BANGKOK (AFP) - Myanmar villagers and anti-coup fighters have accused troops of burning hundreds of homes in the country's restive north-west, as the junta seeks to crush resistance to its rule.
Mass protests against last year's coup have been met with a brutal military crackdown, and violence has flared across Myanmar as civilians form "people's defence forces" (PDF) to oppose the junta.
A woman from Bin village in the Sagaing region, which has seen recent clashes, said troops had arrived in the early hours of Monday (Jan 31).
"They shelled artillery and fired guns before coming in," she said on Friday, adding that the sound had sent villagers fleeing.
Troops then set fire to around 200 houses, including her own, she said, requesting anonymity.
"We could not bring anything with us. We took some warm clothes only, and then we just ran away."
Troops also torched houses in nearby Inn Ma Hte village after a local pro-junta militia was attacked by anti-coup fighters who then fled, according to one of the rebels.
"When the PDF left the village, the army burnt it down," the fighter said, adding that 600 houses had been torched.
Local media also reported that hundreds of homes had been razed in the two villages, and images obtained by AFP purporting to be of Bin village showed the remains of dozens of burnt-out buildings. AFP could not independently verify the reports from the remote region.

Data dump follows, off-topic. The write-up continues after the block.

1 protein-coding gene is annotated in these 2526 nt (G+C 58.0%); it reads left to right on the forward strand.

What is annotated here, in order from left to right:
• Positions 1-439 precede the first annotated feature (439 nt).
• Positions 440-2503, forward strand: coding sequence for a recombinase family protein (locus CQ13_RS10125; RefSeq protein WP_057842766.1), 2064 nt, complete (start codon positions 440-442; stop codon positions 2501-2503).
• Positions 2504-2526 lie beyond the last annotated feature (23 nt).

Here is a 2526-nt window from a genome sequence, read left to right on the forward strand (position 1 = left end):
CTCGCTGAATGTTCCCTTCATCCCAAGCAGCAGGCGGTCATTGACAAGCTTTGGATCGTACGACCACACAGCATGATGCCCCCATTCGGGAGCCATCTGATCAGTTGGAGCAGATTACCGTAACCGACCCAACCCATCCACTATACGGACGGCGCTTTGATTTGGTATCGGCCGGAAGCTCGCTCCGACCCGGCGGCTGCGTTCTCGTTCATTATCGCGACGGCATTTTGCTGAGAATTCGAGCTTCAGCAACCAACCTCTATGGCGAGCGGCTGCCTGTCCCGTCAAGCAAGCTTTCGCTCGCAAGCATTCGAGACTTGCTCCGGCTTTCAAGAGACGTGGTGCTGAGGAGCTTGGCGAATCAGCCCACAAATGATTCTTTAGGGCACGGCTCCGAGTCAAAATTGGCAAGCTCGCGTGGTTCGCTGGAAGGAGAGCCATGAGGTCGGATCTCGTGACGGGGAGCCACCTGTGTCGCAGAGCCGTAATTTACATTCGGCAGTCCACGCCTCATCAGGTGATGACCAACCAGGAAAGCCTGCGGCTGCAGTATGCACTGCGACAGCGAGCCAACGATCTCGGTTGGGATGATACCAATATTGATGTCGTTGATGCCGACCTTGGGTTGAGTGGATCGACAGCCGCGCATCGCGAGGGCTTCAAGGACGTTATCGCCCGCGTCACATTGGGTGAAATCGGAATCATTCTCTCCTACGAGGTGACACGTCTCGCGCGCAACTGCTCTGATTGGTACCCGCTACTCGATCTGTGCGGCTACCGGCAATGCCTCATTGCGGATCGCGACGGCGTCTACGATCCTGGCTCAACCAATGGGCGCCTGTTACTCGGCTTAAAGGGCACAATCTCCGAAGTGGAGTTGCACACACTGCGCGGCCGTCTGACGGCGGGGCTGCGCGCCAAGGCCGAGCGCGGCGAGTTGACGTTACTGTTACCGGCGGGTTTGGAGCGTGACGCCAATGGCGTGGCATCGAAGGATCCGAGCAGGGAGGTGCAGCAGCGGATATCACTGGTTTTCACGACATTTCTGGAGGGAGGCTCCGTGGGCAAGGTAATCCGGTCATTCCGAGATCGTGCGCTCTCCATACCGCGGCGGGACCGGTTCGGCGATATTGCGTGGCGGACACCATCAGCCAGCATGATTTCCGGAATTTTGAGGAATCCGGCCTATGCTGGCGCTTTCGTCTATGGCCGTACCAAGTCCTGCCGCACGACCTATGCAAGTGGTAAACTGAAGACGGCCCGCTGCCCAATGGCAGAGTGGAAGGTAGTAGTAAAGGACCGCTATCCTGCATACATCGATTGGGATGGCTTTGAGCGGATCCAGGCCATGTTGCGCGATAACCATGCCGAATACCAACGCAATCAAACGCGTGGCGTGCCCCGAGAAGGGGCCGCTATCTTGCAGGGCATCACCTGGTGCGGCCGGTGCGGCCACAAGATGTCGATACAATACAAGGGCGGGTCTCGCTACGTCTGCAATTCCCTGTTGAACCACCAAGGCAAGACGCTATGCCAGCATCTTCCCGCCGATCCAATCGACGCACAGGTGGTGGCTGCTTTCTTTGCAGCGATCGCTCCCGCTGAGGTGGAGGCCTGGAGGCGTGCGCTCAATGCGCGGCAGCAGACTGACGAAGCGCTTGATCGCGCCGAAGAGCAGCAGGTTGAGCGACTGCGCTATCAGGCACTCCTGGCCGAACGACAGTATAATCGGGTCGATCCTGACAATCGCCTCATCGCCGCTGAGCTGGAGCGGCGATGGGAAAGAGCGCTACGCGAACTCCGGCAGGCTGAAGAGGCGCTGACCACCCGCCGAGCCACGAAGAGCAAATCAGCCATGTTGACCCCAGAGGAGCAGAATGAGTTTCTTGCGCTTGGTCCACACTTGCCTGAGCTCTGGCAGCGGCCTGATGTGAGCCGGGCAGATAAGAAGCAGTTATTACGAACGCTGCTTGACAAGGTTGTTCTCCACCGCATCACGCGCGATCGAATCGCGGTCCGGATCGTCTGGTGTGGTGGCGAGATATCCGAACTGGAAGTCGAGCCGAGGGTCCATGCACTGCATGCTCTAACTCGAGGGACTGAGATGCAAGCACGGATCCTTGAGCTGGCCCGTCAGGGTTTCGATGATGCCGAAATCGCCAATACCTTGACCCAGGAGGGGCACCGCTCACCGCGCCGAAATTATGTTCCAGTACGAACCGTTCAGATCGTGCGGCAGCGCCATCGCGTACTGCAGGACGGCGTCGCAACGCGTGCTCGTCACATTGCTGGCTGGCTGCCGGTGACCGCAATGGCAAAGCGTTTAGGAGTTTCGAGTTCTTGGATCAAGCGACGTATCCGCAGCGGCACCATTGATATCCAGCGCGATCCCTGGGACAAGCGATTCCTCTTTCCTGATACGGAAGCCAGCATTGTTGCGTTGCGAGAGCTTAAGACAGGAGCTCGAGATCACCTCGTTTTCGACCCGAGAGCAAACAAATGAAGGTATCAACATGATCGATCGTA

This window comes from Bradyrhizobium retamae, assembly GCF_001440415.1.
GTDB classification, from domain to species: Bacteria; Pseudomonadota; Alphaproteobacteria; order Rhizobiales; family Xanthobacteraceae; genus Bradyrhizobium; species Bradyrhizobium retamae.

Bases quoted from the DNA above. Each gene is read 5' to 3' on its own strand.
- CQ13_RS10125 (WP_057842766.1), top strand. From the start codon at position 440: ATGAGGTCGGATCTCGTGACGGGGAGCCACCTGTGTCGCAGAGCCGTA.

The fires consumed properties, motorbikes and carts, said another local who was helping to coordinate aid for those displaced from Inn Ma Hte. "For them, it will be difficult to regain their livelihoods," he said, requesting anonymity.
State-run TV ran a report on Thursday accusing PDF fighters of starting the fires, and published images it claimed showed burnt-out buildings destroyed by "terrorists".
The South-east Asian country has been in chaos since a coup last February, with more than 1,500 people killed in a crackdown on dissent, according to a local monitoring group.
In August, the junta said it was considering raising village militias to combat opposition to its rule, as it struggles to assert control over swathes of the country.
Sagaing has seen regular clashes and bloody reprisals.
In mid-December, the United States and United Nations condemned the junta over what Washington described as "credible and sickening" reports of the killing of 11 villagers, including children, in the Sagaing region.